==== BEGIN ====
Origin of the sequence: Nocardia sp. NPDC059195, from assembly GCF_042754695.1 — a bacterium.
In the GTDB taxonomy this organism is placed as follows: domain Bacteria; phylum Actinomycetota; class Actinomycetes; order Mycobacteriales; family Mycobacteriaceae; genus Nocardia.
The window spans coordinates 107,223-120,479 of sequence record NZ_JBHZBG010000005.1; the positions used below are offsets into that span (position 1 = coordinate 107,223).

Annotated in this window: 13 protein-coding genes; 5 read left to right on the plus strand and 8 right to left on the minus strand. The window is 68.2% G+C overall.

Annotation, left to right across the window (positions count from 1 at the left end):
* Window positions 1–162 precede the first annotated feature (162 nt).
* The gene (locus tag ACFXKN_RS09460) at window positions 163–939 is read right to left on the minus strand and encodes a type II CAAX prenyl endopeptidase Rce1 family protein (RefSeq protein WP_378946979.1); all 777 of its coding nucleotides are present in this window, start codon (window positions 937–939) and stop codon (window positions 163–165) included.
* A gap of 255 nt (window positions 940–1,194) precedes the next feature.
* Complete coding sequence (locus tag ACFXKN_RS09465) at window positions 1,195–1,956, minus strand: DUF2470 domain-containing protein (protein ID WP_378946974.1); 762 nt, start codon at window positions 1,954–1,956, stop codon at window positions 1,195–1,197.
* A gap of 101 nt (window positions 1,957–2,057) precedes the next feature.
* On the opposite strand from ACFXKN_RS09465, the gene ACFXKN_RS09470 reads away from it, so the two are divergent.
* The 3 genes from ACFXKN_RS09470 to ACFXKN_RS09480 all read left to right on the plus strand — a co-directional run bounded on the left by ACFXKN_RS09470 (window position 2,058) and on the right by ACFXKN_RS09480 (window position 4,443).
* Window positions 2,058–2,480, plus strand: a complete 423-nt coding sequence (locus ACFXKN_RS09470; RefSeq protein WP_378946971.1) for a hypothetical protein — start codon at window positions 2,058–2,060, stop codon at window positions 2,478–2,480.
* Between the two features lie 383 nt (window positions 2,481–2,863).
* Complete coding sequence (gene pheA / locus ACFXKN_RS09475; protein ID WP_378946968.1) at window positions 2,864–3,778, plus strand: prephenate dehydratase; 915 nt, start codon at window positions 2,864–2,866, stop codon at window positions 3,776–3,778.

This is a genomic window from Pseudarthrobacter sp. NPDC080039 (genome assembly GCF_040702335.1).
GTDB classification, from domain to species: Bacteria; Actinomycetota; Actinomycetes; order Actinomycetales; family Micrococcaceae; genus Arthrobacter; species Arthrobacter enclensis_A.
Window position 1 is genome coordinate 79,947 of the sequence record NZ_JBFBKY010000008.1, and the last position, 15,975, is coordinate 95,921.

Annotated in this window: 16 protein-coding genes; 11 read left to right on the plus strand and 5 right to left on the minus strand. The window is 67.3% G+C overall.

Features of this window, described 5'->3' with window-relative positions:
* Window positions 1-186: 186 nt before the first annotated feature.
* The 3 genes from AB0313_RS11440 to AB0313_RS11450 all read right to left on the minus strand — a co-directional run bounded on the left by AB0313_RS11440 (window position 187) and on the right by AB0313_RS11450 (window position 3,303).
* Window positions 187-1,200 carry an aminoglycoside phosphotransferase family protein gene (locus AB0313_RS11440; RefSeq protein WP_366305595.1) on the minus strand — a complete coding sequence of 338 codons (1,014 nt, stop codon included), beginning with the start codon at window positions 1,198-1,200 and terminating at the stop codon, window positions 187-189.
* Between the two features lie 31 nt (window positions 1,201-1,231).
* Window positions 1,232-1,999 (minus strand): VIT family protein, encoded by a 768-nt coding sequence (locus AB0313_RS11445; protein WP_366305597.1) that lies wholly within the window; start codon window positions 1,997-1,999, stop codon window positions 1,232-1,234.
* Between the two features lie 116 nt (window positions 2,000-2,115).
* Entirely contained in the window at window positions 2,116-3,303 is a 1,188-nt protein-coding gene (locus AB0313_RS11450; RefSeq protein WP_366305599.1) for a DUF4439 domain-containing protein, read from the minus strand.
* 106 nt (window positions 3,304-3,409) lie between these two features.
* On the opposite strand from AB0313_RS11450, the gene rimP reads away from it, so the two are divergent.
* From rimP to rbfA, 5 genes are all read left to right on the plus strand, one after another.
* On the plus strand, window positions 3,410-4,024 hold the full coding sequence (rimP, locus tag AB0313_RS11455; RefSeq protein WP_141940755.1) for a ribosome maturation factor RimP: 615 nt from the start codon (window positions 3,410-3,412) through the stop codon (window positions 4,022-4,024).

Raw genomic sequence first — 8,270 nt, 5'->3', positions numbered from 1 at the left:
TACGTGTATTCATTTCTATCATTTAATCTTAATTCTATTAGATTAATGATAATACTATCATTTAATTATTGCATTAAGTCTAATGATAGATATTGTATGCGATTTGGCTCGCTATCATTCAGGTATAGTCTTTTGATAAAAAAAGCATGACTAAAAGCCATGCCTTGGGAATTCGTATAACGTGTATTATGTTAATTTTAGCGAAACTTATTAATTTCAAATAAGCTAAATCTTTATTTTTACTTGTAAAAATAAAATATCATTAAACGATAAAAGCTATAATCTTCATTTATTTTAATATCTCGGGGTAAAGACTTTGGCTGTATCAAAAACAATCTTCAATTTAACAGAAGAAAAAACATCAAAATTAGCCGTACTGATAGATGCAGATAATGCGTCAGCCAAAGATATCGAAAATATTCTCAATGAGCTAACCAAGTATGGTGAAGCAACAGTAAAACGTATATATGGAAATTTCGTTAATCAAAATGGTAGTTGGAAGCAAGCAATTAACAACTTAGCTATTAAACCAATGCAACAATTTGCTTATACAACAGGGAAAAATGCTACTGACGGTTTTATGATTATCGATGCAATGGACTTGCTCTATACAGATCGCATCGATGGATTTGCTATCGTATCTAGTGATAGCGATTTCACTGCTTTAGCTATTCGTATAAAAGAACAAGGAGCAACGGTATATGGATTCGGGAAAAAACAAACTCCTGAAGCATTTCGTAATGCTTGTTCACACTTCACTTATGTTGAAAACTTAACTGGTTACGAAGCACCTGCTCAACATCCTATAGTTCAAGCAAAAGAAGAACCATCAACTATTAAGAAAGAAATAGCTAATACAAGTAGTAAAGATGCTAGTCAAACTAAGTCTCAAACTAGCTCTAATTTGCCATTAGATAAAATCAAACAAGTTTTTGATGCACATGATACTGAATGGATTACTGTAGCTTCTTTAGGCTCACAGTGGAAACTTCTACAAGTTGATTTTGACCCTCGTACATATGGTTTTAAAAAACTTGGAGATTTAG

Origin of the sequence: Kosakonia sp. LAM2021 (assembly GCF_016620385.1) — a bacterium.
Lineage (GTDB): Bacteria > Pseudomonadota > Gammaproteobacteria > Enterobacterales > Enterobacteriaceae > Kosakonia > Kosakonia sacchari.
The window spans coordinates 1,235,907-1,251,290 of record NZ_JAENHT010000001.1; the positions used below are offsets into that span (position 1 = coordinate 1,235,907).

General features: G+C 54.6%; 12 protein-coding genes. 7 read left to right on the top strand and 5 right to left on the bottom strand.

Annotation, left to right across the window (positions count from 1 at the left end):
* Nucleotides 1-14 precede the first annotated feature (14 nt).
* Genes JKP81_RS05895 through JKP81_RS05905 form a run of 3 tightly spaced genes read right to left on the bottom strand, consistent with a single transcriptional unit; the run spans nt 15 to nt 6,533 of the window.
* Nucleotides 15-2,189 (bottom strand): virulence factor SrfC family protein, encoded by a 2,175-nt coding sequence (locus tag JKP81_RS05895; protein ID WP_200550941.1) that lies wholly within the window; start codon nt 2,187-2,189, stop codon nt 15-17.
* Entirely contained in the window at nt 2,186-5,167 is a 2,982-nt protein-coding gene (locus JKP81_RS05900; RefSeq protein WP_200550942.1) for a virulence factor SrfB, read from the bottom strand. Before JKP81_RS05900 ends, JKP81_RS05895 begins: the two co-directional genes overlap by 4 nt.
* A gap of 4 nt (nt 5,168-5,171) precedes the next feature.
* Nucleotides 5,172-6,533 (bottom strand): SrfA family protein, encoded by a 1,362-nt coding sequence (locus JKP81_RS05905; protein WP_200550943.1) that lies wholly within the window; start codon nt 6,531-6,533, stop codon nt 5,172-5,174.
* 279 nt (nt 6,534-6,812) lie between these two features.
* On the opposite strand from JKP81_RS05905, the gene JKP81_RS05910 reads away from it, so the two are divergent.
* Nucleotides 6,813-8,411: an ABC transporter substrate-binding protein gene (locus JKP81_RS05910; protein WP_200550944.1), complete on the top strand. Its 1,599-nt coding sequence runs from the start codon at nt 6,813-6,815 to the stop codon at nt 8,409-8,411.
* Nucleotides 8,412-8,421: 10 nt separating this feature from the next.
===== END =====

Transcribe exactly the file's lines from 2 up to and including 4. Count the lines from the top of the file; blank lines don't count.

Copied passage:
In the GTDB taxonomy this organism is placed as follows: domain Bacteria; phylum Actinomycetota; class Actinomycetes; order Mycobacteriales; family Mycobacteriaceae; genus Nocardia.
The window spans coordinates 107,223-120,479 of sequence record NZ_JBHZBG010000005.1; the positions used below are offsets into that span (position 1 = coordinate 107,223).

Annotated in this window: 13 protein-coding genes; 5 read left to right on the plus strand and 8 right to left on the minus strand. The window is 68.2% G+C overall.